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officials accepted the terms of the Ely-Collins arrangement in a revised form.

A combined Franco-American training command, designated the Training Relations Instruction Mission (TRIM), became operational in Saigon the day following the French ratification of the Ely-Collins understanding.* Headed by Lieutenant General O'Daniel but under the "overall authority" of General Ely, TRIM was structured to prevent domination by either French or Americans. The training mission was composed of four divisions, Army, Navy, Air Force, and National Security, each of which was headed alternately by either an American or a French officer. The chief of each division had as his deputy an officer of the opposite nationality. U.S. officers, however, headed the divisions considered by MAAG officials as the most important-Army and National Security. Operating through TRIM and assisted by the French military, the USMAAG was tasked with implementing the U.S. Military Assistance Program in a manner that would help shape the Vietnamese national forces into a cohesive defense establishment prior to the withdrawal of French forces.

Origins of U.S. Marine Assistance

Only one U.S. Marine was serving with the USMAAG in Saigon when TRIM became operational-Lieutenant Colonel Victor J. Croizat.** Croizat's assignment to the U.S. advisory group had resulted when General Lemuel C. Shepherd, Jr., Commandant of the Marine Corps, nominated him to fill a newly created billet as liaison officer between the MAAG and the French High Command during the latter stages of the Indochina War. Largely because of his French language fluency and his former association with many French officers while attending their war college in 1949, Croizat was chosen for the assignment.

Lieutenant Colonel Croizat, however, did not arrive in Vietnam until 2 August 1954. By then the cease-fire agreement had been signed at Geneva and the need for a liaison officer with the French High Command no longer existed. General O'Daniel, therefore, assigned the newly arrived Marine officer to serve on the General Commission for Refugees which had been created by the South Vietnamese Government immediately after the cease-fire. In this capacity Croizat became directly involved in the construction of refugee reception centers and the selection and development of resettlement areas in the South. When U.S. naval forces began assisting in the evacuation of North Vietnam, Lieutenant Colonel Croizat was sent to Haiphong, the principal seaport of Tonkin. There he headed the MAAG detachment and was responsible for coordinating U.S. operations in the area with those of the French and Vietnamese. When the so-called "Passage to Freedom" concluded in May 1955, 807,000 people, 469,000 tons of equipment and supplies, and 23,000 vehicles had been evacuated from Communist North Vietnam.* It was not until February 1955 that the Marine returned to Saigon.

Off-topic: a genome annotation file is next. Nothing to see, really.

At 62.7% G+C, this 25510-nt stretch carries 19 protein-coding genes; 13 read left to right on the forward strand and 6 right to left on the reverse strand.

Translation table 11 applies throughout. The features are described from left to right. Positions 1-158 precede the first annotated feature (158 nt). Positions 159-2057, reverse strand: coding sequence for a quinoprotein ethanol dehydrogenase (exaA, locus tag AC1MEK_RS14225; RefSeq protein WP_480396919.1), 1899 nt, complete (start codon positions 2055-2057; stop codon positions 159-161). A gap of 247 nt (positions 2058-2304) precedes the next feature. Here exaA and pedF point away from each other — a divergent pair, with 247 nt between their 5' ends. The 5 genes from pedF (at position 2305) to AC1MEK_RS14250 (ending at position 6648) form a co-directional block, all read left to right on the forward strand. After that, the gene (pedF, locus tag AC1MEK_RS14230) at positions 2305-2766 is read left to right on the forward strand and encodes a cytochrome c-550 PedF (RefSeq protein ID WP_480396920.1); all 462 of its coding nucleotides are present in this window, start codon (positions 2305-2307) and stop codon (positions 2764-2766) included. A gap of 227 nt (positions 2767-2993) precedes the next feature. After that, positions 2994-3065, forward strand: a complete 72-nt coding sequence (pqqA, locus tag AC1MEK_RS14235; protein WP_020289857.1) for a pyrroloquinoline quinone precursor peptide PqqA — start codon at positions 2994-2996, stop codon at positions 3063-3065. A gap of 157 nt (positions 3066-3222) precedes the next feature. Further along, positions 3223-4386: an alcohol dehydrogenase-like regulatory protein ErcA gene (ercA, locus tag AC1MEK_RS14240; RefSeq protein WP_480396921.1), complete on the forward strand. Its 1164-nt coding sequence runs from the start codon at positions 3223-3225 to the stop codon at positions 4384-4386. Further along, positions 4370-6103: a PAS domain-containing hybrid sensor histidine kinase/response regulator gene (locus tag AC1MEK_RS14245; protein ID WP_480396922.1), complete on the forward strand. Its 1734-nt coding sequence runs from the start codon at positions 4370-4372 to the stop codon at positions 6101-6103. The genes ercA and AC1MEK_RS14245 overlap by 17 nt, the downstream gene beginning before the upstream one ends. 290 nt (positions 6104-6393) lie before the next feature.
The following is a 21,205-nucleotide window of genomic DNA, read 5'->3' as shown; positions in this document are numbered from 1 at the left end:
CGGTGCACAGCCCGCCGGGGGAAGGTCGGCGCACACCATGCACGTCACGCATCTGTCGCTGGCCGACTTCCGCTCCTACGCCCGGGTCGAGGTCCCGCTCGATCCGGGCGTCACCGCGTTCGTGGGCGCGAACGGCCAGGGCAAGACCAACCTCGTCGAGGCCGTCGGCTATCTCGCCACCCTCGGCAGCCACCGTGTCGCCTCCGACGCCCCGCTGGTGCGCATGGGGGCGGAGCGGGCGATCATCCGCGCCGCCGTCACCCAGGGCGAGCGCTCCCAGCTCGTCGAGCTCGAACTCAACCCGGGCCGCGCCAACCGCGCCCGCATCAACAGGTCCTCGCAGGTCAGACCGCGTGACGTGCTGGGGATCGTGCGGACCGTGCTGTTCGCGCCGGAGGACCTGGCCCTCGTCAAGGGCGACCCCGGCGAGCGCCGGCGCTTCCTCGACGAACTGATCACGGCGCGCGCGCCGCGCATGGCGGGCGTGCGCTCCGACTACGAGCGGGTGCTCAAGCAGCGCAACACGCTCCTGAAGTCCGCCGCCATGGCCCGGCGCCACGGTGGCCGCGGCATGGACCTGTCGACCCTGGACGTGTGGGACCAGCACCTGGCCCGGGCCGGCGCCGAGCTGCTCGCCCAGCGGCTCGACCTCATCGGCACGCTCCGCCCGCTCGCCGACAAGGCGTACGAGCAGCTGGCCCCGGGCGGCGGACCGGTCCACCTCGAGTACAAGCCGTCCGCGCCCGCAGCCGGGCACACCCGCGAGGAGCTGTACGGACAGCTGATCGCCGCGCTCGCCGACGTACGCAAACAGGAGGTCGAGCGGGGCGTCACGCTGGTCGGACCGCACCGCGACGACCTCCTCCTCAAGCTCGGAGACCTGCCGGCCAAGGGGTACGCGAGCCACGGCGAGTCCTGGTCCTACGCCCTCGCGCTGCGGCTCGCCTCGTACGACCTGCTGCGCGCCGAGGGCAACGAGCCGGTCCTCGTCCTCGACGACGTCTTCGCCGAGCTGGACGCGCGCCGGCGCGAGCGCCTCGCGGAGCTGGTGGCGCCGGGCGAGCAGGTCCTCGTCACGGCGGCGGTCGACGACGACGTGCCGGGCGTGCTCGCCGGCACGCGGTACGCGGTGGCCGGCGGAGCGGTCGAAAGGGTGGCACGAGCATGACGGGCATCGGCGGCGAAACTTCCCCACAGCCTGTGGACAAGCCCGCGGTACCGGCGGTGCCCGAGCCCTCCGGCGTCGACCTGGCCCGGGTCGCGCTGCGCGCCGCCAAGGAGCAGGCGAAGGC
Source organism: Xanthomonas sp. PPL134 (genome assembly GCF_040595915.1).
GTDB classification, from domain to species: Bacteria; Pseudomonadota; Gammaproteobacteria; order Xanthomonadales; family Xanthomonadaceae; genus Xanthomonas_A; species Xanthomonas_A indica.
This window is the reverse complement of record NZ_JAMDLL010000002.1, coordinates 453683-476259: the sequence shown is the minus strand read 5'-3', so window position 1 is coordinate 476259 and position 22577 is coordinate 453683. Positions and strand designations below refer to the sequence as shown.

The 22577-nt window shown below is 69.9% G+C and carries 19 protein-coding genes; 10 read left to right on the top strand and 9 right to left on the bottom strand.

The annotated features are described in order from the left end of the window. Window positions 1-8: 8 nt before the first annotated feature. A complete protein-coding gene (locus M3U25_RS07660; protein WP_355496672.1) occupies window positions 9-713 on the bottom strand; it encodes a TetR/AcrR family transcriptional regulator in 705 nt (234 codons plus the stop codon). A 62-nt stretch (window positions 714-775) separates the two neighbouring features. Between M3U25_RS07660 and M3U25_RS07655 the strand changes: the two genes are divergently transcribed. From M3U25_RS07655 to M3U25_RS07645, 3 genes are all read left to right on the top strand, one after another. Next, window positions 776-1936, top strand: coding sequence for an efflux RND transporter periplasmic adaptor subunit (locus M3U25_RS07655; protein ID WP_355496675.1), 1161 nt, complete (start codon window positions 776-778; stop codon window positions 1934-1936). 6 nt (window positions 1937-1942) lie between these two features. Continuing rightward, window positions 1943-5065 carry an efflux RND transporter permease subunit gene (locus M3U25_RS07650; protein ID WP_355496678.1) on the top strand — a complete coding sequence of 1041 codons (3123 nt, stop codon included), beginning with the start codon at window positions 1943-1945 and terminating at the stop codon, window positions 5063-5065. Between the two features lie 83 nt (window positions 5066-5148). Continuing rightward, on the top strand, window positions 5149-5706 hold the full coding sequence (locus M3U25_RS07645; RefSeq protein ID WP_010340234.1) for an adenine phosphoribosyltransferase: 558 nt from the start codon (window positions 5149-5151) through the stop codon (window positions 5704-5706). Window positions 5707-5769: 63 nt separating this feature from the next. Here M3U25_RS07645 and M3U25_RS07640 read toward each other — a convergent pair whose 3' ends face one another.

During Lieutenant Colonel Croizat's absence, Premier Diem had acted on a long-standing proposal to create a small Vietnamese Marine Corps. The issue of a separate Marine force composed of Vietnamese national troops had surfaced frequently since the birth of the Vietnamese Navy in the early 1950s. Although the proposal had been heartily endorsed by a number of senior French Navy officers, the downward spiral of the French war effort had intervened to prevent the subject from being advanced beyond a conceptual stage. Largely as a result of earlier discussions with Croizat, Premier Diem acted on the matter on 13 October when he signed a decree which included the following articles:

ARTICLE 1. Effective 1 October 1954 there is created within the Naval Establishment a corps of infantry specializing in the surveillance of waterways and amphibious operations on the coast and rivers, to be designated as:

*The combined training mission originally was designated the Allied Training Operations Mission. This designation was changed prior to the time the mission became operational.

**0ther Marines, however, were present in Saigon at the time. They were those assigned to the American Embassy. One officer was serving as Assistant Naval Attache/Assistant Naval Attache for Air, and 12 other Marines were serving as security guards.

*The French moved 497,000 people, 400.000 tons of equipment and supplies, and 15,000 vehicles. The U.S. Navy moved the balance.



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